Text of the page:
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What the OECD Can Learn From the GILTI Regime

Posted on Jan. 14, 2019

The OECD is committed to finding reasonable solutions for addressing digital taxation this year. As previously reported, the organization has been considering a three-pronged approach involving a proposal for a minimum tax, favored by the Germans and the French; a proposal for a shift to destination-based source rules, favored by the United States; and a proposal for allocating taxing rights based on user location, favored by the United Kingdom.

The United States obviously supports minimum tax proposals, given that it adopted a variation — new section 951A, the global intangible low-taxed income regime — as part of the Tax Cuts and Jobs Act. With France, Germany, and the United States all seeming open to a minimum tax, it’s likely that any comprehensive solution will include that kind of proposal.

Other countries are showing interest in a minimum tax outside the digital tax work. Speaking last month at the annual Institute on Current Issues in International Taxation, cosponsored by George Washington University Law School and the IRS, Brian Jenn, Treasury deputy international tax counsel, noted the attention other countries are giving TCJA reforms, especially GILTI.

Given the heightened interest, it’s worth exploring what an OECD-proposed version of a GILTI-type minimum tax might look like. A primary imperative for any widely adopted minimum tax is that it must be far simpler than the U.S. version: Officials working on the OECD version will need to consider the compliance challenges GILTI presents — together with its complexities and flaws — and refrain from imposing them on its members.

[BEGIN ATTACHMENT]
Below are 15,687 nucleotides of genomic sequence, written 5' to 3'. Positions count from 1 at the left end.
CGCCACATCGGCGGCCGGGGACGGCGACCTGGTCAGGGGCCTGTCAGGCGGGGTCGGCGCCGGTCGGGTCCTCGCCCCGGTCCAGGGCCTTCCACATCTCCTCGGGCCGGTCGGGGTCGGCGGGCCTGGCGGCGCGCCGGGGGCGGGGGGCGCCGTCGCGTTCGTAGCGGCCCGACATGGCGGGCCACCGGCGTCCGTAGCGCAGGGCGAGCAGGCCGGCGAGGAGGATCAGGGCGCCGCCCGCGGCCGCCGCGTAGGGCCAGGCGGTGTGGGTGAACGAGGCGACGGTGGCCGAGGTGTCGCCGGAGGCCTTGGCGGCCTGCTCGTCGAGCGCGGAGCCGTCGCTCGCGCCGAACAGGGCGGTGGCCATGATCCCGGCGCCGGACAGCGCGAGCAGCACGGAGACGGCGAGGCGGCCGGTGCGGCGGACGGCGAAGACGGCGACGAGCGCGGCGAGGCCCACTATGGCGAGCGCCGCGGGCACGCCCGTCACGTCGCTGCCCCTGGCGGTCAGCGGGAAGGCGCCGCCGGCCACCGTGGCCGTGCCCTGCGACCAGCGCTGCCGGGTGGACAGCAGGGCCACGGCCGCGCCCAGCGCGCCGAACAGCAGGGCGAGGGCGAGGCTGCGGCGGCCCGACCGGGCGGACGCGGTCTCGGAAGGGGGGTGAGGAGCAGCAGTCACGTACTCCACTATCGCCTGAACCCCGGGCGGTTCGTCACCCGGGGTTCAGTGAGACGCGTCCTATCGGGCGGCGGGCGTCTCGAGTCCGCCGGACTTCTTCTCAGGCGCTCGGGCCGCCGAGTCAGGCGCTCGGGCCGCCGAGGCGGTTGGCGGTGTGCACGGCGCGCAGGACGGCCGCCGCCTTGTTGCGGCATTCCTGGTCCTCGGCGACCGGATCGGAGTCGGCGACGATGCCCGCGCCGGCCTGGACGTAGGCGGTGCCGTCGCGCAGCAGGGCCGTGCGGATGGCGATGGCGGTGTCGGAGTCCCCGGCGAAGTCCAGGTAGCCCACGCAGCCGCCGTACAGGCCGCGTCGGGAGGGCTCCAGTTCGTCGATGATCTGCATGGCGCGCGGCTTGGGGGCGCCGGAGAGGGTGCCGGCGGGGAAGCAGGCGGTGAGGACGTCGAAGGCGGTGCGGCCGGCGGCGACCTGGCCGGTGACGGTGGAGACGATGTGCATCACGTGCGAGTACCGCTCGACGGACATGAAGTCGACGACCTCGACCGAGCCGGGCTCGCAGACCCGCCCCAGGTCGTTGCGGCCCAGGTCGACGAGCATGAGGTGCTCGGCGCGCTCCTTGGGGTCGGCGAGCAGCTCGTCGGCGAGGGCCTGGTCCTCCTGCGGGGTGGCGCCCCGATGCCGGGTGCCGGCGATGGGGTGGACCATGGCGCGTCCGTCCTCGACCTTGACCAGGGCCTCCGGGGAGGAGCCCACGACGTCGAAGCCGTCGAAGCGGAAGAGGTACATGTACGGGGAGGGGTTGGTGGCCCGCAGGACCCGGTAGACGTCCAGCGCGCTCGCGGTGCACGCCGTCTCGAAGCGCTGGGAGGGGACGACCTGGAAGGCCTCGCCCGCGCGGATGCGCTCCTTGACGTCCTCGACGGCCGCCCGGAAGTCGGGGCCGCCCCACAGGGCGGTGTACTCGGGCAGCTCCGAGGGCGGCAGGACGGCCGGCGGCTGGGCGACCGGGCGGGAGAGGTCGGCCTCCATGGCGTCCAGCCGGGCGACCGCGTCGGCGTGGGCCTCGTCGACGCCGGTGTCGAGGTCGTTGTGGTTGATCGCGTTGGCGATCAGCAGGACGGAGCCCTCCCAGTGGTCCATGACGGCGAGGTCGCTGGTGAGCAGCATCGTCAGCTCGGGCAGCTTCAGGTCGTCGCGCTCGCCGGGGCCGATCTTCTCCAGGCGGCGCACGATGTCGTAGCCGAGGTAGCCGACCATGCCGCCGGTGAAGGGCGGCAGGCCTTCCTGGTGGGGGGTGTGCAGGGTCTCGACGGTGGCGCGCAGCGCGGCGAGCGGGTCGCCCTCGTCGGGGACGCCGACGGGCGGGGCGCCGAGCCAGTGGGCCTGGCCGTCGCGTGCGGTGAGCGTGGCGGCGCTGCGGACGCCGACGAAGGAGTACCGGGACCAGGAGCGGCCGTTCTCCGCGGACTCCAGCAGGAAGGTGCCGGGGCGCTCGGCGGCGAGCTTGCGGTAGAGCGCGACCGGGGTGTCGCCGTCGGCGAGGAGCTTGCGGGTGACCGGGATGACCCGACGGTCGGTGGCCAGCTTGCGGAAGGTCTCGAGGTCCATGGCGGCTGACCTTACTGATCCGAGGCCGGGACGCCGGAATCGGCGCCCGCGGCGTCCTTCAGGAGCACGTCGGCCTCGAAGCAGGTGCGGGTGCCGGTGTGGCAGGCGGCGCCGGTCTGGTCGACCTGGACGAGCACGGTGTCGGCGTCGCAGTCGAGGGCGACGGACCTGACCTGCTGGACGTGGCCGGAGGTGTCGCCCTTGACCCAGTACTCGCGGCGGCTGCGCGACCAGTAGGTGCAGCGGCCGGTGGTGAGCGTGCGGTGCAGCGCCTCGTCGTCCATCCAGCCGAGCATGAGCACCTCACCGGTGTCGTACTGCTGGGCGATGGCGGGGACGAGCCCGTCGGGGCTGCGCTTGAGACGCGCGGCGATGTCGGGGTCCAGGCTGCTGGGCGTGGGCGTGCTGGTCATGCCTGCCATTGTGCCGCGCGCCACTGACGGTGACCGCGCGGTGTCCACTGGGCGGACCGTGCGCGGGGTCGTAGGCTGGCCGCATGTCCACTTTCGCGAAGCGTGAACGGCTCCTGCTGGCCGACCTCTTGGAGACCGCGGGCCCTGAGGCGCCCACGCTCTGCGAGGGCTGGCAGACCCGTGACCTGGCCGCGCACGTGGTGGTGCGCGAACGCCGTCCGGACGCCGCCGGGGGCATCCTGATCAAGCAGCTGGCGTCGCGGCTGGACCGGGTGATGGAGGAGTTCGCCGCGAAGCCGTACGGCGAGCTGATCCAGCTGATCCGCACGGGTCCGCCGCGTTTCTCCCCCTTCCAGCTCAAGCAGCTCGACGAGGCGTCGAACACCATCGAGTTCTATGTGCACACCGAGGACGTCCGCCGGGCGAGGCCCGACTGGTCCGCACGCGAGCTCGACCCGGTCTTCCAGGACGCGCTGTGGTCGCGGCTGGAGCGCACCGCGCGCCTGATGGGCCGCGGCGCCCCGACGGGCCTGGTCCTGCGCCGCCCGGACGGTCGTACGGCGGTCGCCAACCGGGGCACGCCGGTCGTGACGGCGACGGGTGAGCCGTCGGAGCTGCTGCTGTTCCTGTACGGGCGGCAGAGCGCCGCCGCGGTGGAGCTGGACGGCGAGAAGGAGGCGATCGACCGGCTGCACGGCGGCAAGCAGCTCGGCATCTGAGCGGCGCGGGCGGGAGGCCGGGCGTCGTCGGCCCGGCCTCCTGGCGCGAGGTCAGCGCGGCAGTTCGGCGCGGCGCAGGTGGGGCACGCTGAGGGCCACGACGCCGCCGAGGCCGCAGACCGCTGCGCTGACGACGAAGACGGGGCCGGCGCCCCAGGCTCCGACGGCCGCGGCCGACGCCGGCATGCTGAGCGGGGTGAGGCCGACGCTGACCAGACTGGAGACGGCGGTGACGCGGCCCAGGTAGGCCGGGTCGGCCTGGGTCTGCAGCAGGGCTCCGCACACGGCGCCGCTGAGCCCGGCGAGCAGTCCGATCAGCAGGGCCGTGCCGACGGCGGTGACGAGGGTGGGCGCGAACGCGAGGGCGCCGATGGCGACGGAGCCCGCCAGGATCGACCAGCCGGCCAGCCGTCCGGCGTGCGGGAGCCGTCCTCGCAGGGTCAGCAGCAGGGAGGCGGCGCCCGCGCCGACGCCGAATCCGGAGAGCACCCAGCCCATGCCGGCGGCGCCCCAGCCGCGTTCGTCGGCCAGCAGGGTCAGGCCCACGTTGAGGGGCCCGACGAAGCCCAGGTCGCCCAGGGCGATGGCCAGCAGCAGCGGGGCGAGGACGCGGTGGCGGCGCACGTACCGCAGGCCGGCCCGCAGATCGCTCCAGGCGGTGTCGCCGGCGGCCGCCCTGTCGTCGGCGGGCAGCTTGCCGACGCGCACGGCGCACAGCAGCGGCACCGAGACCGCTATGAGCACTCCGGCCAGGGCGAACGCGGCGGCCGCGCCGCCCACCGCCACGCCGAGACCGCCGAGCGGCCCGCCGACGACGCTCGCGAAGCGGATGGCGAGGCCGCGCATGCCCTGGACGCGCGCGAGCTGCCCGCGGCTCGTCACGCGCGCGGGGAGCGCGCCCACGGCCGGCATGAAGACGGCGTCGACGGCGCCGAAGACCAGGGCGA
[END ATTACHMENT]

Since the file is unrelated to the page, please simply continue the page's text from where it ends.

GILTI’s Complexities

Before trying to design a less complex version of GILTI, it’s helpful to understand just why the U.S. system is so complex. The answer lies in both the pre-TCJA U.S. international tax regime and specific congressional policy choices made in drafting the TCJA.

GILTI + Subpart F

One reason the new U.S. international tax regime is so complicated is that rather than repealing any of the prior system’s complexities, Congress simply layered GILTI on top of the controlled foreign corporation rules. However, GILTI is just different enough from subpart F so as to require that taxpayers perform two very distinct sets of calculations in computing their U.S. tax on foreign subsidiaries’ earnings.

Among the more important differences between GILTI and CFC rules is that subpart F income is calculated solely on a CFC-by-CFC basis — and separately for each U.S. shareholder of a CFC — while GILTI requires that the calculation be performed on a net basis at the U.S. shareholder level, with amounts included from each CFC then reallocated back to the CFC for tracking previously taxed income (PTI). As a result, U.S. multinationals must perform two computations each tax year, a requirement traceable to numerous policy choices made by TCJA drafters.

Netting Gains and Losses